Know the Facts: Tax Deductions for Locum Tenens Providers

Locum Tenens Tax Deductions

Does filing your taxes feel overwhelming? If you’re new to locum tenens work, you may not be aware of some of the many tax deductions that can be applied to expenses related to your assignments. It’s helpful to understand the deductions available so you document your expenses accordingly and file your taxes correctly. As you plan for next tax season or take advantage of the deadline extension for this year, here’s a quick breakdown of deductions that you should know about:

Health insurance and healthcare expenses.

If you're doing locum tenens work as an independent contractor who is not covered under an employer-sponsored health plan (and do not have access to a plan from an employer or spouse), your health insurance premiums are considered 100 percent tax-deductible. Additionally, health savings accounts (HSAs) are another useful tax-savings vehicle, as contributions to these types of accounts are taken out of your income as “pre-tax," making them tax-deductible.

Travel, lodging and meals.

As a locum tenens provider, travel and food make up a major part of your tax-deductible expenses. Unreimbursed travel, lodging and 50% of meal costs during a locum tenens assignment can be used as tax write-offs – as long as assignments are less than a year in duration. Throughout the course of each locum tenens job, it’s best to keep track of all your expenses by saving all your receipts or charging all eligible expenses on one credit card. As an alternative, you can opt to use per diem rates, which are lump-sum amounts designated to cover eligible expenses for an entire day. Using this method is an easy way to calculate meals and other related expenses during your assignment without having to keep tabs of every receipt.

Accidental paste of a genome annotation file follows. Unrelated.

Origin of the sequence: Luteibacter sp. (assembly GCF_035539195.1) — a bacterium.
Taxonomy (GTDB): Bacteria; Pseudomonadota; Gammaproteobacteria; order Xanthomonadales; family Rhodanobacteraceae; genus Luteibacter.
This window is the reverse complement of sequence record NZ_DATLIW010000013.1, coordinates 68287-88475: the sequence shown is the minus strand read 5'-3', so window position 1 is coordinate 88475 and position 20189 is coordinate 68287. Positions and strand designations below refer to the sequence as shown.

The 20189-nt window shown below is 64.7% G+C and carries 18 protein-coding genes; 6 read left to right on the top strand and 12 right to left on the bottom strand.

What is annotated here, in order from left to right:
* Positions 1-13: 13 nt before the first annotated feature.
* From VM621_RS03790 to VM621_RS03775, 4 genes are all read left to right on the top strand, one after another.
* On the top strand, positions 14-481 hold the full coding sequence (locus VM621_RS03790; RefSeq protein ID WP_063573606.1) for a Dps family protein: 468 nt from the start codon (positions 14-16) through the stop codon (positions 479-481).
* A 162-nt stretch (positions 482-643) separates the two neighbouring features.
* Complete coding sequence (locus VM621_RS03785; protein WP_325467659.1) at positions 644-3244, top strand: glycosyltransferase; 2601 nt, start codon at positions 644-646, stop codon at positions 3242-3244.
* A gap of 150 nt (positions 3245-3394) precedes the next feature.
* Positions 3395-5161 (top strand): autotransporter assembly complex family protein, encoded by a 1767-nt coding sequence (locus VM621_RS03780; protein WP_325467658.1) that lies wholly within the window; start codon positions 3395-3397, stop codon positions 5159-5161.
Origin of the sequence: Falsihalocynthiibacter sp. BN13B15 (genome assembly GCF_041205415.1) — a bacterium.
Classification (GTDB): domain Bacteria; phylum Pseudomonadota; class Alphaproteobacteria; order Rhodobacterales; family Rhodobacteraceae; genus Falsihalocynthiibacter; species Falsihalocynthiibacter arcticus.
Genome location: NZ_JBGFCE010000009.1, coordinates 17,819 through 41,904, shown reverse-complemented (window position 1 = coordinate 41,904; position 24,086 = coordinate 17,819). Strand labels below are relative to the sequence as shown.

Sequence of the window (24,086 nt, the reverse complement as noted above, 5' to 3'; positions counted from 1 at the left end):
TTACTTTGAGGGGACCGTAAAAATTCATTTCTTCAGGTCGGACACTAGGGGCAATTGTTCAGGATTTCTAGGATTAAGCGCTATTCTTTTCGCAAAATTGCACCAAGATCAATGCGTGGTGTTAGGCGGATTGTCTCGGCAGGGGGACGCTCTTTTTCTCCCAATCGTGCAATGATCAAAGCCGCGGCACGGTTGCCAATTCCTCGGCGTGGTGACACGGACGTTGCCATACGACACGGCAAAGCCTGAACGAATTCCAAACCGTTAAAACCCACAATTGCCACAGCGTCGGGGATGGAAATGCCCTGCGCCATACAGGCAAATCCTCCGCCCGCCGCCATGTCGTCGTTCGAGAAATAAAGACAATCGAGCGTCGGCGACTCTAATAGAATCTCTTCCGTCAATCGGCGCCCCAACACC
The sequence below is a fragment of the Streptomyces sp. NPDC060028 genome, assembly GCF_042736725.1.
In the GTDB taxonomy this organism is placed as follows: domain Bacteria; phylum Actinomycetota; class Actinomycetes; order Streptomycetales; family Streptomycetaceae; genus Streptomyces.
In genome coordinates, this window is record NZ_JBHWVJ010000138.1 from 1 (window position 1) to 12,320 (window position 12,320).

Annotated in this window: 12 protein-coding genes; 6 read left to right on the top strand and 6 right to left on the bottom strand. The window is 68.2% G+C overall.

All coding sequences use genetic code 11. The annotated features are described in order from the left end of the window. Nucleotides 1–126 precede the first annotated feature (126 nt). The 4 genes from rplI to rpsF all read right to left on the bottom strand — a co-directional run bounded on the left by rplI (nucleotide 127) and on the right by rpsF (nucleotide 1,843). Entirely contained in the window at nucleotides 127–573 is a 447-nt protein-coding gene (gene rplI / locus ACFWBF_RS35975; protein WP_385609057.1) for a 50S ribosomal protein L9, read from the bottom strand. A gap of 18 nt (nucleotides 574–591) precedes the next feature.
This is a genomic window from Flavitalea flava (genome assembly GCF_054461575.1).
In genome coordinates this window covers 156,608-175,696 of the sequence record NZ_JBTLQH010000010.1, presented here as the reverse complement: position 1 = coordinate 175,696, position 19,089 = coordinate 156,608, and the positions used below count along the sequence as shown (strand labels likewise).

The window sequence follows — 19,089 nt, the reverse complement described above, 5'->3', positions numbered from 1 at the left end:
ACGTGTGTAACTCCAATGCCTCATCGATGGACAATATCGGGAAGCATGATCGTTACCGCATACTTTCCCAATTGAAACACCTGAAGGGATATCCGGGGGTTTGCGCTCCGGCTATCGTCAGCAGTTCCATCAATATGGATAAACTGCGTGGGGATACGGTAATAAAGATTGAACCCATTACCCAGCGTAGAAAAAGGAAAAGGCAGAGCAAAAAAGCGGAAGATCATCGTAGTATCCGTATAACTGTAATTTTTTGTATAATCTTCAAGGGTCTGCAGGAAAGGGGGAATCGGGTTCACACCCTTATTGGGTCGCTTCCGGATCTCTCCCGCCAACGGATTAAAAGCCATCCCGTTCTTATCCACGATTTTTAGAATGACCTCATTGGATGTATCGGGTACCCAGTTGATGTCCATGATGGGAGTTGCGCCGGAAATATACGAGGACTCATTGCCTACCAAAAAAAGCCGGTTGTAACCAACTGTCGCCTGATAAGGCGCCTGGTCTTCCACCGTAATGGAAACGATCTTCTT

Automobile expenses.

In addition to travel-related expenses related to flights, expenses incurred from driving your automobile between home and your locum tenens site are also tax-deductible. Eligible automobile expenses include gas, insurance, repairs, parking fees and lease payments (if applicable). You can calculate automobile expenses by using the IRS's standard mileage rate for each "business mile" driven, which also applies to tolls and parking costs. Another way to calculate this expense is to multiply the number of miles driven by your automobile for business purposes by the actual costs incurred throughout the year. 

As you navigate your locum tenens career, being informed about the above tax deductions will make the tax filing process much easier and help ensure you keep track of all tax-deductible expenses during your assignments.

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